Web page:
ABA Day is an annual time for members of the legal profession to make their voices heard regarding the national issues that affect local constituents, particularly in an era of severe budget constraints. ABA Day 2012 took place from April 17 to April 19, 2012, in Washington, D.C. Roughly 300 individuals, including ABA members and leaders from state, local, and specialty bar associations attended and met with members of Congress. These participants included representatives from all 50 states, as well as some federal territories. ABA Day is part of the ABA’s overall goal to promote justice for all people through sound public policy.
This year, ABA Day focused on three main issues: (1) funding for the Legal Services Corporation and the programs it makes possible, (2) federal “tax intercept” legislation to divert income tax refunds of individuals who owe overdue state court debts, and (3) reauthorization of the Violence Against Women Act and the programs and resources it makes available in our communities for survivors of crime. In addition to meeting with Congress, the ABA took time to recognize the winners of the ABA Justice Award at a reception in the Canadian Embassy. The award was presented to Senators Kay Bailey Hutchinson, Lindsey Graham, Jack Reed, and Patty Murray and Representatives Hal Rogers and Elijah Cummings. The ABA Advocacy Award was also presented during an event at the U.S. Supreme Court, hosted by Justice Sonia Sotomayor.
Kenneth Goldsmith of the ABA Governmental Affairs Office notes that previous ABA Days have been extremely fruitful. “ABA Day has been remarkably successful at marshaling support on Capitol Hill for Legal Services Corporation funding, for example. Achievements may be reflected in satisfactory funding levels or turning critics into supporters—something ABA Day makes possible. Members of Congress listen to their constituents and so, by people participating in our event, we are able to cut through the noise on the Hill and make our points. As one measure, last year we were able to double the number of co-sponsors—in both the House and Senate—for the federal income tax intercept legislation.” There is no question that when members of Congress meet face to face with their lawyer constituents about the issues affecting the legal profession, the impact can be tremendous.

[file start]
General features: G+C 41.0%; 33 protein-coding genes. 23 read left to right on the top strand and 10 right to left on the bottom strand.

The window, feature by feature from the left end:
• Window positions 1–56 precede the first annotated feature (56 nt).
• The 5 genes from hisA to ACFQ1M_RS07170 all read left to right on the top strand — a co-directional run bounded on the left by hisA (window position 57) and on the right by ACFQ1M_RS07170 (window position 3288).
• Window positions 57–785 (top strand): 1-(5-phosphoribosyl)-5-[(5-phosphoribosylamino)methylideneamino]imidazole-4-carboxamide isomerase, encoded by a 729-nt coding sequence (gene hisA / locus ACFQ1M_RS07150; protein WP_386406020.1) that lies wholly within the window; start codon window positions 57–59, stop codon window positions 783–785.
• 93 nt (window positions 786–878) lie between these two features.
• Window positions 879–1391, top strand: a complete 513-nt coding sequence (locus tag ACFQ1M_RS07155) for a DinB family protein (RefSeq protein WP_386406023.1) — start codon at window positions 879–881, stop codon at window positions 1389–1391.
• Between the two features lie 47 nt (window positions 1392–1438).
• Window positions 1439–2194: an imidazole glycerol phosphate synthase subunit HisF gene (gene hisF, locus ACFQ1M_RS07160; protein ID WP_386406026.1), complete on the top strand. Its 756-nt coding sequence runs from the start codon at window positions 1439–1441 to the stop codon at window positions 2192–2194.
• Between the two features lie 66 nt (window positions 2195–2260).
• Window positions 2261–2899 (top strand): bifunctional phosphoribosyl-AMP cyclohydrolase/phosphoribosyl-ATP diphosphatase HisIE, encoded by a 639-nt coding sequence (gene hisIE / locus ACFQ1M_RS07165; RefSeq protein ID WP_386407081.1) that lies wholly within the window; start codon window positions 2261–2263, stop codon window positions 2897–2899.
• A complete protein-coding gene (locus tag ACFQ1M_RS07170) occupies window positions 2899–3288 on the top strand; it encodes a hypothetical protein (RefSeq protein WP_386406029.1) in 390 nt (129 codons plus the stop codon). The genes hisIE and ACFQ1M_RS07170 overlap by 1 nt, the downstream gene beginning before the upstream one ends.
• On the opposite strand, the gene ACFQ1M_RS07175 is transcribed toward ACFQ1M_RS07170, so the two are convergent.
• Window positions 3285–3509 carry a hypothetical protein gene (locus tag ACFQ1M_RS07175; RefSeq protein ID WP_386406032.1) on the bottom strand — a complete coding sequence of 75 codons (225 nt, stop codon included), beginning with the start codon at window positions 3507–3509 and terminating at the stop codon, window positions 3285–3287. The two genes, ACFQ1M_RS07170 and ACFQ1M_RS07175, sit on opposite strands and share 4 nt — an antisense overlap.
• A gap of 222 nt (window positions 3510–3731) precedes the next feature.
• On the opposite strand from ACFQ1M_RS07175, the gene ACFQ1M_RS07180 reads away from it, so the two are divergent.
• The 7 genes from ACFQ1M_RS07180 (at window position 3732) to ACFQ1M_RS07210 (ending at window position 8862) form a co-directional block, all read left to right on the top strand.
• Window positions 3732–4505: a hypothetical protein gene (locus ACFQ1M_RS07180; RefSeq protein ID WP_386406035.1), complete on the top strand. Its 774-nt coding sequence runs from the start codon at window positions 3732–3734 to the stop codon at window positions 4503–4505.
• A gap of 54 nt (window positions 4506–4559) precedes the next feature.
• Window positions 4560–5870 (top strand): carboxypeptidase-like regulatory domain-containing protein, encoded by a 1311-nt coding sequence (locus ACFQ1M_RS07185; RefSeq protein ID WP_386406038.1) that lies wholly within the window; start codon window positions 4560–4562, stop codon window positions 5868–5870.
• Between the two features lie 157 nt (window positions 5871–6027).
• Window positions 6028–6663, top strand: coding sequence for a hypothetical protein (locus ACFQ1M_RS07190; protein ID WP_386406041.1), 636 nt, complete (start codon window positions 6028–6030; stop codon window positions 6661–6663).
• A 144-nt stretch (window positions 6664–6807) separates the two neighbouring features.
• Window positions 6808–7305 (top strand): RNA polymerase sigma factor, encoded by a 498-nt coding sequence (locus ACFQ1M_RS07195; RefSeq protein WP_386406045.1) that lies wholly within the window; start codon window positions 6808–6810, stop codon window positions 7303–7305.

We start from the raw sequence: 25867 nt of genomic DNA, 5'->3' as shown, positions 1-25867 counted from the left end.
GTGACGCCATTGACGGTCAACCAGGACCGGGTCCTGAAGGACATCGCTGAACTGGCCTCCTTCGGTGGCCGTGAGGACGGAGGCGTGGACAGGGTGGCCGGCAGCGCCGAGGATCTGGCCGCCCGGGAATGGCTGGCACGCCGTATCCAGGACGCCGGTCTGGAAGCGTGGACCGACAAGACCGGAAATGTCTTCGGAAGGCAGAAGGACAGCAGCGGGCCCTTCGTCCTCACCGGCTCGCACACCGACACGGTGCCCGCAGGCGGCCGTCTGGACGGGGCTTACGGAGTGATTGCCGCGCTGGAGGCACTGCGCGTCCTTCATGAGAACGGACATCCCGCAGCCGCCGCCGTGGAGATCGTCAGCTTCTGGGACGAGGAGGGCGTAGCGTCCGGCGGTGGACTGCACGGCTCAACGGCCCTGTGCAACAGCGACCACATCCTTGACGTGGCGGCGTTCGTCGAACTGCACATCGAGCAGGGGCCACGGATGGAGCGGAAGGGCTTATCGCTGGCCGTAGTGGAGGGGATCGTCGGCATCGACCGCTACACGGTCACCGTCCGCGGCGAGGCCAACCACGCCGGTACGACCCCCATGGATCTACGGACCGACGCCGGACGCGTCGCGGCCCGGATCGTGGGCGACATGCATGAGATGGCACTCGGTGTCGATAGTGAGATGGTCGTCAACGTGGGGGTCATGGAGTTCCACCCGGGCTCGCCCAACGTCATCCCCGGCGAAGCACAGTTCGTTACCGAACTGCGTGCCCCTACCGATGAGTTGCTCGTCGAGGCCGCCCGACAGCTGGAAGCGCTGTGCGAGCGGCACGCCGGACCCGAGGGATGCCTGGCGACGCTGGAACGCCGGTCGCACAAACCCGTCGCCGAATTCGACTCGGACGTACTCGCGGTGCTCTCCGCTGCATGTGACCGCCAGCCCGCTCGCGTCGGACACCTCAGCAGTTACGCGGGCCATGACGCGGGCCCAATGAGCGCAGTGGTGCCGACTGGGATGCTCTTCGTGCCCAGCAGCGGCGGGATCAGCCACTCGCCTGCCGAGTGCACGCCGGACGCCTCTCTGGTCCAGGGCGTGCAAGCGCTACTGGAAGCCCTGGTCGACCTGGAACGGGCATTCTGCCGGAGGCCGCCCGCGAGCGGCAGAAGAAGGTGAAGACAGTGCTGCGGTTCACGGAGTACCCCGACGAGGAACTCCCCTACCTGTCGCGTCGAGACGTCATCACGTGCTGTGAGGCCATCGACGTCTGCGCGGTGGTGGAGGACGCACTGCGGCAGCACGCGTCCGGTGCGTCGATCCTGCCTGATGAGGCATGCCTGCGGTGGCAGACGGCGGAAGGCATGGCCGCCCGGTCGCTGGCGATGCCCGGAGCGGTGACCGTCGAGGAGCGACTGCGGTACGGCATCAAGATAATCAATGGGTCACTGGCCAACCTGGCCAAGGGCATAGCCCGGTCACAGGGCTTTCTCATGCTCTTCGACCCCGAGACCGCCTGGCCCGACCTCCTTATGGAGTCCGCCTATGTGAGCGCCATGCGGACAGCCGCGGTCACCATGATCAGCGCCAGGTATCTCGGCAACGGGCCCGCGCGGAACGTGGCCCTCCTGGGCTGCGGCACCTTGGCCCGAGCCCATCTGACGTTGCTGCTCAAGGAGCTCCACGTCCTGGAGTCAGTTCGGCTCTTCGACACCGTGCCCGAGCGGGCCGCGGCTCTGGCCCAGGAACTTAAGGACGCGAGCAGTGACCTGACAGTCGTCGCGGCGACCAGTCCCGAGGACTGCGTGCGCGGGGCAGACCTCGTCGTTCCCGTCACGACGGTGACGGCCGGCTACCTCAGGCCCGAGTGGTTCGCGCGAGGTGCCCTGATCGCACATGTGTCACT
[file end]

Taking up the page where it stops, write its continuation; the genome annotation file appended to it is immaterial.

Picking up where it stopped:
Because travelling to D.C. may not be possible for various reasons, lawyers and affiliate leaders can still get involved in ABA Day on the local level. Mr. Goldsmith emphasizes that ABA members “can engage in soft advocacy, by sharing the advocacy information for the issues with the local district office of their members of Congress, showing the constituent interest/tie in the issues. They can help draw attention to the issues—set up a site visit to a legal aid clinic, for example, for local officials or congressional district office staff to see firsthand what the programs do. They can write a letter to the editor of their local paper, and otherwise support the effort through e-mail or on their social media pages, e-mails to their bars, and so on, letting them know how important such advocacy and representation in DC is for the profession.”
Mr. Goldsmith welcomes all who have an interest in ABA Day to participate in the future by signing up on the ABA Day website and joining the delegation from their own state. They can contact him at Kenneth.Goldsmith@americanbar.org or 202/662-1789. For more information about ABA Day 2012, please visit the ABA 2012 website at www.ambar.org/ABADay.